Also listen to Patricia Smith share her story of compassion fatigue, and her path to recovery.

 

Additional resources


If you want to learn more about this topic and help raise awareness among your colleagues about it, check out the following resources.
 
  • Compassion Fatigue Awareness Project’s websites, compassionfatigue.org and healthycaregiving.com.
  • Compassion Fatigue: Coping With Secondary Traumatic Stress Disorder in Those Who Treat the Traumatized by Charles R. Figley, Ph.D.
  • Compassion Satisfaction: 50 Steps to Healthy Caregiving by Patricia Smith
  • CPI. (2012). Instructor manual for the Nonviolent Crisis Intervention® training program. Milwaukee, WI: Author.
  • Figley, C. R. (Ed.). (1995). Compassion Fatigue: Coping With Secondary Traumatic Stress Disorder in Those Who Treat the Traumatized. New York: Taylor and Francis Group.
  • Gift From Within’s Article Library on Compassion Fatigue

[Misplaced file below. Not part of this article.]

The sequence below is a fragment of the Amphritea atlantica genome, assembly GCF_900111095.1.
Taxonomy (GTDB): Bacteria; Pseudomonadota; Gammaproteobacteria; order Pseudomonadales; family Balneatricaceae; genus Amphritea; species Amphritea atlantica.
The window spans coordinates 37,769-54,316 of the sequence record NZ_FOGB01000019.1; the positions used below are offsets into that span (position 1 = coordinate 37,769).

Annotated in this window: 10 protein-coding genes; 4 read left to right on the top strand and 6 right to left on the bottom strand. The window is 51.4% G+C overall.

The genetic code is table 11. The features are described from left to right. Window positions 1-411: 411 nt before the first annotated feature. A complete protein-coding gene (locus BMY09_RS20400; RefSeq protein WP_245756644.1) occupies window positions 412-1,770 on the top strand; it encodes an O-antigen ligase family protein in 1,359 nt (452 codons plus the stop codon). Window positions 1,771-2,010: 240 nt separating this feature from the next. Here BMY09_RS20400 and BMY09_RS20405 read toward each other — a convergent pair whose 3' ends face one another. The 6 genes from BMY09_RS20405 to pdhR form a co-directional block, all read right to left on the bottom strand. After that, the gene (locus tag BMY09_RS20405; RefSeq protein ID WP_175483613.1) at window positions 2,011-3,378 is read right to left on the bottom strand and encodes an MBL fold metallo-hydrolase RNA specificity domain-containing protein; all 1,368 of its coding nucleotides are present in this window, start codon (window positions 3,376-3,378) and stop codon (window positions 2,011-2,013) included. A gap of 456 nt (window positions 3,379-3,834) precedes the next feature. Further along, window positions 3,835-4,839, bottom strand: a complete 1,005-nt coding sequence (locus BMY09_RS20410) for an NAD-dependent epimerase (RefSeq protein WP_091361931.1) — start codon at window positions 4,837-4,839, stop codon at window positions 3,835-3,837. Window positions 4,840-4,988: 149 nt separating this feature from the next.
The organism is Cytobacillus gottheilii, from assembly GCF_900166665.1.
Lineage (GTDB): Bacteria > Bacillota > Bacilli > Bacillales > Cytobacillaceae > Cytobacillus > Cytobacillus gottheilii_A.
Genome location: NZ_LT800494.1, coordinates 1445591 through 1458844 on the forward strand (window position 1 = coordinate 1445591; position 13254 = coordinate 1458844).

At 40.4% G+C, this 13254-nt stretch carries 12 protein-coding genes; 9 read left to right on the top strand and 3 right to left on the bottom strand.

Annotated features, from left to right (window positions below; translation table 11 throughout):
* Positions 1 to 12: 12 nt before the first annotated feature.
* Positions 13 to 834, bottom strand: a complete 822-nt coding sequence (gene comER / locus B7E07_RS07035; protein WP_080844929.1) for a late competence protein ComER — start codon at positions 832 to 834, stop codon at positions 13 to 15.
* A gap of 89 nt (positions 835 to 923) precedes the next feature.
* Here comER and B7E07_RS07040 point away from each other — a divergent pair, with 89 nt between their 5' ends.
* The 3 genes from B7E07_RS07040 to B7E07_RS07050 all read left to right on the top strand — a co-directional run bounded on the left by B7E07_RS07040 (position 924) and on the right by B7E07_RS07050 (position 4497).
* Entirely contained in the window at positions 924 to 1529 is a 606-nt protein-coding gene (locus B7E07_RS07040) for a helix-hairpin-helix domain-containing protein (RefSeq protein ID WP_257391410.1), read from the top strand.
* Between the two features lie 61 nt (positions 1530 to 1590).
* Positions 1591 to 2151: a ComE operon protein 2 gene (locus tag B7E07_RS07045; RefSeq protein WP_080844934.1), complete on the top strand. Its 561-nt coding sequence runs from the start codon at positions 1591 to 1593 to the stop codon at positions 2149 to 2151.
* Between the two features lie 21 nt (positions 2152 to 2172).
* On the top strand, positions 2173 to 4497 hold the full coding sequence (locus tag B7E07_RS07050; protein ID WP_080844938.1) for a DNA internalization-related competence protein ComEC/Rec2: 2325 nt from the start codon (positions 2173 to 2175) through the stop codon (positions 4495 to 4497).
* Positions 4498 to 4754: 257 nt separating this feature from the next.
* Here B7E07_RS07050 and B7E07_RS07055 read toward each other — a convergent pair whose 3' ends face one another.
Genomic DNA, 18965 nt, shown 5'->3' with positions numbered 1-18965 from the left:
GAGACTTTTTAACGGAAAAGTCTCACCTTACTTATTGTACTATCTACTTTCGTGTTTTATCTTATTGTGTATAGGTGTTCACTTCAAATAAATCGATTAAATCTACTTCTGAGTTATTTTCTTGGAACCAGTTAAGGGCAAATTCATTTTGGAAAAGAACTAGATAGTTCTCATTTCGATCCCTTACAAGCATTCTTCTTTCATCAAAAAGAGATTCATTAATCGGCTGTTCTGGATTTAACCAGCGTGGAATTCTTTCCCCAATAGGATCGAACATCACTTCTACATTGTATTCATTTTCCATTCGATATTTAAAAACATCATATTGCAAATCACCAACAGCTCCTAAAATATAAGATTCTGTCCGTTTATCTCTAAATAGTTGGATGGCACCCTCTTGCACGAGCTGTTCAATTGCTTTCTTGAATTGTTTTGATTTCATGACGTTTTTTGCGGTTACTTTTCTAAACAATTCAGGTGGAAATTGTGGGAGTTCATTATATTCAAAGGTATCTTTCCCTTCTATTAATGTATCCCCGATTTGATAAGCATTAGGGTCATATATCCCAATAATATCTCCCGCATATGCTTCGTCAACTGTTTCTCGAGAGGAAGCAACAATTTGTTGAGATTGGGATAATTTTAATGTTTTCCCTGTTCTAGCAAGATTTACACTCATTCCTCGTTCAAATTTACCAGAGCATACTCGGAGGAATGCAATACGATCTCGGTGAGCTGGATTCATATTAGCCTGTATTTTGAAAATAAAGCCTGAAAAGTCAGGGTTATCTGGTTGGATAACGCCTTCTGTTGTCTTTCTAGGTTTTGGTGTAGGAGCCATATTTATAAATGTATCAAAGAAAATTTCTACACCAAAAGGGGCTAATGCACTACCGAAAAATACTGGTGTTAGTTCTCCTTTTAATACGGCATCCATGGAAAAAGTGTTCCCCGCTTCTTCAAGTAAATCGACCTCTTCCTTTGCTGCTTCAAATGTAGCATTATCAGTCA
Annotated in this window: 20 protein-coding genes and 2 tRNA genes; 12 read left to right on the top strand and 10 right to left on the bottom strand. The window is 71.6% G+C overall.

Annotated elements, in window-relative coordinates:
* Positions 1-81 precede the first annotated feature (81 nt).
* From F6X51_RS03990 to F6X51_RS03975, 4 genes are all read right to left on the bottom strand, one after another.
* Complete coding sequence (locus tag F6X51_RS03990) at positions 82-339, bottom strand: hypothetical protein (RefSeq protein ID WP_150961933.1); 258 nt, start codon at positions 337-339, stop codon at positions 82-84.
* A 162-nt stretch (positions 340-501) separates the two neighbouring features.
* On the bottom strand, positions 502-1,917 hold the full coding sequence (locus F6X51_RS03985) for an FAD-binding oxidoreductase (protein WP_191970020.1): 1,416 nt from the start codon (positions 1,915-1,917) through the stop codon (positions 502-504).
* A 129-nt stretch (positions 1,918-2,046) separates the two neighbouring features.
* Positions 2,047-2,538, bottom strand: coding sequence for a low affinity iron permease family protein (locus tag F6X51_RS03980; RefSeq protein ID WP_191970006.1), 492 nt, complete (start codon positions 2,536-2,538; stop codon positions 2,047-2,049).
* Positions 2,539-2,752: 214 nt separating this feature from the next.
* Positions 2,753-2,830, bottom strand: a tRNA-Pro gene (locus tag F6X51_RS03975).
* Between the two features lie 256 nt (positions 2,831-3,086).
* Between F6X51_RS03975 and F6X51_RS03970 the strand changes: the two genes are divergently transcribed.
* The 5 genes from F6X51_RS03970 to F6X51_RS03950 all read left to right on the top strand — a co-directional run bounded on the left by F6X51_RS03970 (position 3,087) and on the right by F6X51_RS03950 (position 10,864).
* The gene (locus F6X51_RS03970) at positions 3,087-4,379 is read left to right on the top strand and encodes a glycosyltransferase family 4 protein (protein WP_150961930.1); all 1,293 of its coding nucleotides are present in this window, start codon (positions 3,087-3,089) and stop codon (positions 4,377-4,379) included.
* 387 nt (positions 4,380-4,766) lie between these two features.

• McCann, I. L., & Pearlman, L. A. (1990). Vicarious Traumatization: A framework for understanding the psychological effects of working with victims. Journal of Traumatic Stress, 3, 131–149.
  • Professional Quality of Life Scale (a measurement of the effects of helping others who experience suffering and trauma with sub-scales for compassion satisfaction, burnout, and compassion fatigue)
  • Smith, P. (2012a) Alleviating compassion fatigue before it drags down productivity [PDF]. Long Term Living.
  • Smith, P. (2012b) Nursing home employees often suffer from compassion fatigue [PDF].
  • To Weep for a Stranger: Compassion Fatigue in Caregiving by Patricia Smith

Originally published in the Journal of Safe Management of Disruptive and Assaultive Behavior, Fall 2013. © 2013 CPI. Certified Instructors, log in to read more JSM articles.